Hospital Productivity Growth Spurt
April 02, 2015
By Steven Bisciello, MBA, CMPE
The trend for the past few years continues to be the shift from inpatient care to outpatient care. The continued result of this trend has been the rallying cries for accountable care, the sharing of responsibility for the control of costs, and the measurement and reporting of improved outcomes, all of which lead up to a large probability of reimbursement being based heavily on quality of care. We have seen reports and read articles on the rising costs of health care as well as the financial burden in treating patients with recurring, severe illnesses such as diabetes and heart-disease and conditions such as obesity. We have also read articles on the resulting legislation that has been proposed and implemented as a result of these rising costs and illnesses.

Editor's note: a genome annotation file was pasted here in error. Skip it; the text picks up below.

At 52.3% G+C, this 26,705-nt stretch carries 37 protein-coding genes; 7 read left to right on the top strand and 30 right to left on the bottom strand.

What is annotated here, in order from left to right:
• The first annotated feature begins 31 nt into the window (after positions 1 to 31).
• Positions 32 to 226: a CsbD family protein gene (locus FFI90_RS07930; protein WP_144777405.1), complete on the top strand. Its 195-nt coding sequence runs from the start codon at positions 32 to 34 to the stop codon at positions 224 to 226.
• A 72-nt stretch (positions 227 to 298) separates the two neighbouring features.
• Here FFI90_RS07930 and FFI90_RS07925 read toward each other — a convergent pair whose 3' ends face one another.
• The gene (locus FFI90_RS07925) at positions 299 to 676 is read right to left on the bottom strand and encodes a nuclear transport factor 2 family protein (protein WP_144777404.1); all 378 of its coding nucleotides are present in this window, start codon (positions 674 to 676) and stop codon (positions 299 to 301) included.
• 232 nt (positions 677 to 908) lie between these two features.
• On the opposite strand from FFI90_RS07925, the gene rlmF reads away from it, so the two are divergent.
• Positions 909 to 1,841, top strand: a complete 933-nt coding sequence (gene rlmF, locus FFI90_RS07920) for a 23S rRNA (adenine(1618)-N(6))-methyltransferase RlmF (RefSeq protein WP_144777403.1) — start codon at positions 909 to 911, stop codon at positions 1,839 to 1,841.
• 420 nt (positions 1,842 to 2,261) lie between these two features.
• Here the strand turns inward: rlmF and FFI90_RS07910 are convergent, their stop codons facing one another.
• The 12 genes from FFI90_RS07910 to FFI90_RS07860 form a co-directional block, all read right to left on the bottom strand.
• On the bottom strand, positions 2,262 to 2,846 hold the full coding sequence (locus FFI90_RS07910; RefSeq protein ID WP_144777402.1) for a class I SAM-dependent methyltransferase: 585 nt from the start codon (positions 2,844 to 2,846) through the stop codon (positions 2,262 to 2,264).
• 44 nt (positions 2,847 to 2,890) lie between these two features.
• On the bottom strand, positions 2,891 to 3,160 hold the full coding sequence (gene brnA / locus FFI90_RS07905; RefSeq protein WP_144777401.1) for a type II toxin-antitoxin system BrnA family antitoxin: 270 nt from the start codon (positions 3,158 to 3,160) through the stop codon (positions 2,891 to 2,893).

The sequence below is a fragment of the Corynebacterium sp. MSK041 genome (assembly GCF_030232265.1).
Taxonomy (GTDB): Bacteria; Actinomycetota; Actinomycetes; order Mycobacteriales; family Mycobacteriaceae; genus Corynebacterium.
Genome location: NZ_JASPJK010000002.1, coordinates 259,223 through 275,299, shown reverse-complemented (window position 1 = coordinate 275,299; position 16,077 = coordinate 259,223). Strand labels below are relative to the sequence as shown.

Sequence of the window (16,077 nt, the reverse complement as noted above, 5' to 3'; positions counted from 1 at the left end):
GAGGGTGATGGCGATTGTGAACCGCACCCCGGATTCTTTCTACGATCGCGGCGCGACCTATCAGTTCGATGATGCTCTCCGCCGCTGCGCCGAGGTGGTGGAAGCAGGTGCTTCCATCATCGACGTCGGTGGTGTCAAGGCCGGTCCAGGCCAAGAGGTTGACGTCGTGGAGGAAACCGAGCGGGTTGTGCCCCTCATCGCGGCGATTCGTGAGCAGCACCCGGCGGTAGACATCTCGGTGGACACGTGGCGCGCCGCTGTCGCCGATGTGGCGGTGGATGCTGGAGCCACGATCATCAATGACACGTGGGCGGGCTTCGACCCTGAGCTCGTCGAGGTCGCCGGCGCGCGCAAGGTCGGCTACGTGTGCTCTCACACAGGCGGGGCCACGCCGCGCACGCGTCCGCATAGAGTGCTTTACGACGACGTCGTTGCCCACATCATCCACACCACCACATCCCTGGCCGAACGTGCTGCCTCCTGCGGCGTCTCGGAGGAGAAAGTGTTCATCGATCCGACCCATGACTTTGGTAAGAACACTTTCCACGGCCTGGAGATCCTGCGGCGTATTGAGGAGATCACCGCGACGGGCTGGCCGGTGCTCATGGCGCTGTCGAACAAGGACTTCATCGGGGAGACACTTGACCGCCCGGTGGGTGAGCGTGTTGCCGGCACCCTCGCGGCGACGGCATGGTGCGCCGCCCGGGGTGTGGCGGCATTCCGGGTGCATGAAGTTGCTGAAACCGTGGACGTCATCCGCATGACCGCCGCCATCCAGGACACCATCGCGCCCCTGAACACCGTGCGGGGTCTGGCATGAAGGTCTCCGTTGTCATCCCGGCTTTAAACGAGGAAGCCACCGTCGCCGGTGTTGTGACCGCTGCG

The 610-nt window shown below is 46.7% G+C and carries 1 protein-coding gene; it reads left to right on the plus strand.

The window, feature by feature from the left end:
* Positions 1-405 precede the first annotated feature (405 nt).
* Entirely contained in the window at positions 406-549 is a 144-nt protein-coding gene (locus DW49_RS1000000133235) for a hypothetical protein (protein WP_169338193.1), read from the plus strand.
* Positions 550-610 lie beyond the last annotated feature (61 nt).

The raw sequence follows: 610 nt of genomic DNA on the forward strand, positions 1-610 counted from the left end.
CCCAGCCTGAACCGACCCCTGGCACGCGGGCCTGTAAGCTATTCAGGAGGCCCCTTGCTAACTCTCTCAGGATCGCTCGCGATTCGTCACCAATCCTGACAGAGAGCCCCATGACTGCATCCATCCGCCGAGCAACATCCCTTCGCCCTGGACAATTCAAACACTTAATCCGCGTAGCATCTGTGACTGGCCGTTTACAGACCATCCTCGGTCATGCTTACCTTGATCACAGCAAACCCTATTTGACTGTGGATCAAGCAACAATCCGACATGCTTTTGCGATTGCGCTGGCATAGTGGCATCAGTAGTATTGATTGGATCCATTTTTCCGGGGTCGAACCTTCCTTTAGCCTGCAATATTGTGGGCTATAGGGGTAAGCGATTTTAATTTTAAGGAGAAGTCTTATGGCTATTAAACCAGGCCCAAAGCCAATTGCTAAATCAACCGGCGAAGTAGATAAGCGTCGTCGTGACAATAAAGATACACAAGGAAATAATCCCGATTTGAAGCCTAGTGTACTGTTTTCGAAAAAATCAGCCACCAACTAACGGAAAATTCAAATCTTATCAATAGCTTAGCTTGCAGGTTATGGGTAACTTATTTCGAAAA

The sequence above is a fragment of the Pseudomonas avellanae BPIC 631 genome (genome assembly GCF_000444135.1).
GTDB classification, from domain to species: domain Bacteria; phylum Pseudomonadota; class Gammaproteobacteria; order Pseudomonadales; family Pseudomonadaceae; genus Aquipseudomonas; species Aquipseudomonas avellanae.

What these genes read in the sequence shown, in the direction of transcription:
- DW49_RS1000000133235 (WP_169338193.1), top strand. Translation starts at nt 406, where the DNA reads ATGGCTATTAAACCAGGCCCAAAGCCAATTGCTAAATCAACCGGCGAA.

Another question and request should be “how well are our country’s hospitals performing in the treatment of their patients?” Recently, there was a refreshing article written in Health Affairs which sheds some light on answers to the above question.
The article reports how a study was conducted on the productivity by hospitals in treating Medicare patients between the years of 2001-2011. These patients suffered from conditions such as heart failure and pneumonia. The results show that “the rates of annual productivity growth were 0.78 percent for heart attack, 0.62 percent for heart failure, and 1.90 percent for pneumonia. However, unadjusted productivity growth appears to have been negative. These findings suggest that productivity growth in US health care could be better than is sometimes believed, and may help alleviate concerns about Medicare payment policy under the Affordable Care Act.”